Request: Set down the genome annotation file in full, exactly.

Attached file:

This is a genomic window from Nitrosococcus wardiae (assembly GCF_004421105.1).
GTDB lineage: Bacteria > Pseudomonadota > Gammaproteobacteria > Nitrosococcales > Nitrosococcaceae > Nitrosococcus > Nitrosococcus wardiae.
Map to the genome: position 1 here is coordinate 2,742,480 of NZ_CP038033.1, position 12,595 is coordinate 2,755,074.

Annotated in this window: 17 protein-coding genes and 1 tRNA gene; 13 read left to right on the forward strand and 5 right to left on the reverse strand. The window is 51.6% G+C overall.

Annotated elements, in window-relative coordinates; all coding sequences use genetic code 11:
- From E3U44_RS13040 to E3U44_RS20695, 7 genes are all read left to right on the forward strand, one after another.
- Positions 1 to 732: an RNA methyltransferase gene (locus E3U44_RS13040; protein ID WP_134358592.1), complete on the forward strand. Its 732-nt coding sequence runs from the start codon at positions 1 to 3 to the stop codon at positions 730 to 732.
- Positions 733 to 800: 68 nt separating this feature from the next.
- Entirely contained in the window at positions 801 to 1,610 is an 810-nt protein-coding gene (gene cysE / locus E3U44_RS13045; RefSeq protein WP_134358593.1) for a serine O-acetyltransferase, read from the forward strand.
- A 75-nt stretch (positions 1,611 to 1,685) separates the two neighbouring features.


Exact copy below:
This is a genomic window from Nitrosococcus wardiae (assembly GCF_004421105.1).
GTDB lineage: Bacteria > Pseudomonadota > Gammaproteobacteria > Nitrosococcales > Nitrosococcaceae > Nitrosococcus > Nitrosococcus wardiae.
Map to the genome: position 1 here is coordinate 2,742,480 of NZ_CP038033.1, position 12,595 is coordinate 2,755,074.

Annotated in this window: 17 protein-coding genes and 1 tRNA gene; 13 read left to right on the forward strand and 5 right to left on the reverse strand. The window is 51.6% G+C overall.

Annotated elements, in window-relative coordinates; all coding sequences use genetic code 11:
- From E3U44_RS13040 to E3U44_RS20695, 7 genes are all read left to right on the forward strand, one after another.
- Positions 1 to 732: an RNA methyltransferase gene (locus E3U44_RS13040; protein ID WP_134358592.1), complete on the forward strand. Its 732-nt coding sequence runs from the start codon at positions 1 to 3 to the stop codon at positions 730 to 732.
- Positions 733 to 800: 68 nt separating this feature from the next.
- Entirely contained in the window at positions 801 to 1,610 is an 810-nt protein-coding gene (gene cysE / locus E3U44_RS13045; RefSeq protein WP_134358593.1) for a serine O-acetyltransferase, read from the forward strand.
- A 75-nt stretch (positions 1,611 to 1,685) separates the two neighbouring features.